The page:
Lift Up Your Head

Parashat Bamidbar

What is the purpose of the census at the beginning of the book of Numbers, and why is so much detail placed on the encampment of the tribes of Israel around the Tabernacle?

This week’s Torah portion begins the biblical book of Numbers, named after the census taken at the beginning of the parasha.  The act of counting individuals seems quite trivial and without meaning.  In addition, the census seems to appear out of nowhere.  As such, what is the purpose of the census?  The Hebrew of the text provides an answer.  The literal translation of the phrase, “take a census – se’u et rosh” is “lift up the head.”  According to Chasidic thought, the purpose of the census was to reach out to the core of the Jewish soul.  When each person is counted, everyone is equal.  Each person counts as only one count.  No one is counted twice and nobody is skipped.  The census was meant to even the playing field and show equality and value of every single individual.  One life is not worth more than another.  Each person has purpose.

This idea of holiness is emphasized in the encampment of Israel around the Tabernacle.  The 13th Century Jewish sage, Ramban (Nachmanides), noticed clear parallels between the mitzvot surrounding the Tabernacle and the Revelation at Sinai.  As Sinai represented the place of God’s manifest presence, so too the Tabernacle represented God’s presence on earth.  And just as the people camped around the base of Mt. Sinai, so too did the tribes camp around the Tabernacle, symbolizing the centrality of God’s presence among the people of Israel.  During the giving of the Torah on Mt. Sinai, the Jewish people entered into a profound covenant with God.  The symbolism between a Jewish wedding and the giving of the Torah further solidifies this understanding.

By making the Tabernacle central to the people of Israel, geographically and conceptually, it solidified the Jewish commitment to the centrality of Torah.  The centrality of Torah underscored the emphasis for the need of the Living Torah, dwelling in, through, and among the nation of Israel.  May we too recognize that same obligation to make God’s presence central to our lives, and may each of us never lose sight of our ultimate purpose.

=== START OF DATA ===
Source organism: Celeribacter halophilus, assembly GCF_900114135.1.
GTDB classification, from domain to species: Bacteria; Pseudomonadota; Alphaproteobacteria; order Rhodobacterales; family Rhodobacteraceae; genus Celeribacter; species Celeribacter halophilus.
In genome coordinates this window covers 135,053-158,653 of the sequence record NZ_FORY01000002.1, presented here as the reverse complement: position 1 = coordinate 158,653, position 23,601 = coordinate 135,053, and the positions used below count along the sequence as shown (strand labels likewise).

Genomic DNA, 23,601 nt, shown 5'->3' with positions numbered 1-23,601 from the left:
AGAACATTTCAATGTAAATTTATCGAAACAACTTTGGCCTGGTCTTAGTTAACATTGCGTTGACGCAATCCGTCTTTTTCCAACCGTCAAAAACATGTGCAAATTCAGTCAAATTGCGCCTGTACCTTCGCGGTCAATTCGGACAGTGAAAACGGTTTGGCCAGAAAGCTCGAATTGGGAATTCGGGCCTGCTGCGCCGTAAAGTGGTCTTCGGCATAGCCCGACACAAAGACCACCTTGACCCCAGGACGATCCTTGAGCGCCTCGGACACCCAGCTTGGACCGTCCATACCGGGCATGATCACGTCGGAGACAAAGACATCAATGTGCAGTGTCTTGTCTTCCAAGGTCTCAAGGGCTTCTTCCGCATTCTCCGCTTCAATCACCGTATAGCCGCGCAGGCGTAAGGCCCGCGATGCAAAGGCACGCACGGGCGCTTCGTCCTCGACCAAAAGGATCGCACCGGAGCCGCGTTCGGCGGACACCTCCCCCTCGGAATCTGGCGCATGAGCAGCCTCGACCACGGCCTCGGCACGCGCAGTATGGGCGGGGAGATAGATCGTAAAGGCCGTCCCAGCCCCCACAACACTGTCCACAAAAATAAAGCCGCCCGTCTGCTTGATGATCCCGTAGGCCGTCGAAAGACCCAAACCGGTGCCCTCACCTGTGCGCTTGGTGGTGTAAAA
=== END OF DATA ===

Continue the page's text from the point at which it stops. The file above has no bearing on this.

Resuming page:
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Mother’s Day: Giving Honor Where it’s Due

Dancing with my mom at our wedding in 2009.

Dancing with my mom at our wedding in 2009.

Today we recognizes moms …

Mother’s Day is obviously a day set aside to recognize and honor those who gave birth to us, nourished us, guided us, loved us, wiped our noses, and rubbed our backs when we were sick … it is “Yom HaEm”- the day we remember and honor our moms.

I realize some of you may not have a good relationship with your mothers, or may no longer have your mothers with you anymore (alayhen ha-shalom), but biblically, and ideally, the role of a mother is a vital and cherished role.

Judaism affords tremendous respect for the role of mothers and honoring one’s parents. For example, the Talmud teaches:

When Rabbi Yosef heard his mother enter the room he would say, “I must stand up, for the glory of God enters [with her] (Kiddushin 31a).

In another passage it states:

Rabbi Tarfon used to help his mother get in and out of bed by bending down and allowing her to use his back as a step ladder. R. Tarfon came and bragged about the honor he showed his mother at the Beit Midrash – the house of study. They said to him: ‘You have not yet reached half of the honor [that one should show his parents]’” (Kiddushin 31a)

(Nowadays, most people prefer to tell their mothers to get OFF their backs)

Not only does our tradition teach us about the honor we’re supposed to afford our mothers, but it also gives us a glimpse into the many roles a mother must play in the care of her family. I am not sure if anyone has ever noticed – but the women of the bible were hardly pushovers, or silent, dainty wallflowers – and many fundamentalists might be a little shocked at the roles women actually played in the Biblical text. The best example of this is the Woman of Valor – described in Proverbs 31, which we recite every Friday night at our Shabbat tables.

The Proverbs 31 women aptly describes the many roles mothers must perform on a daily basis – mother, wife, caretaker, investor, the one responsible for the household finances … this is a regular balebuste!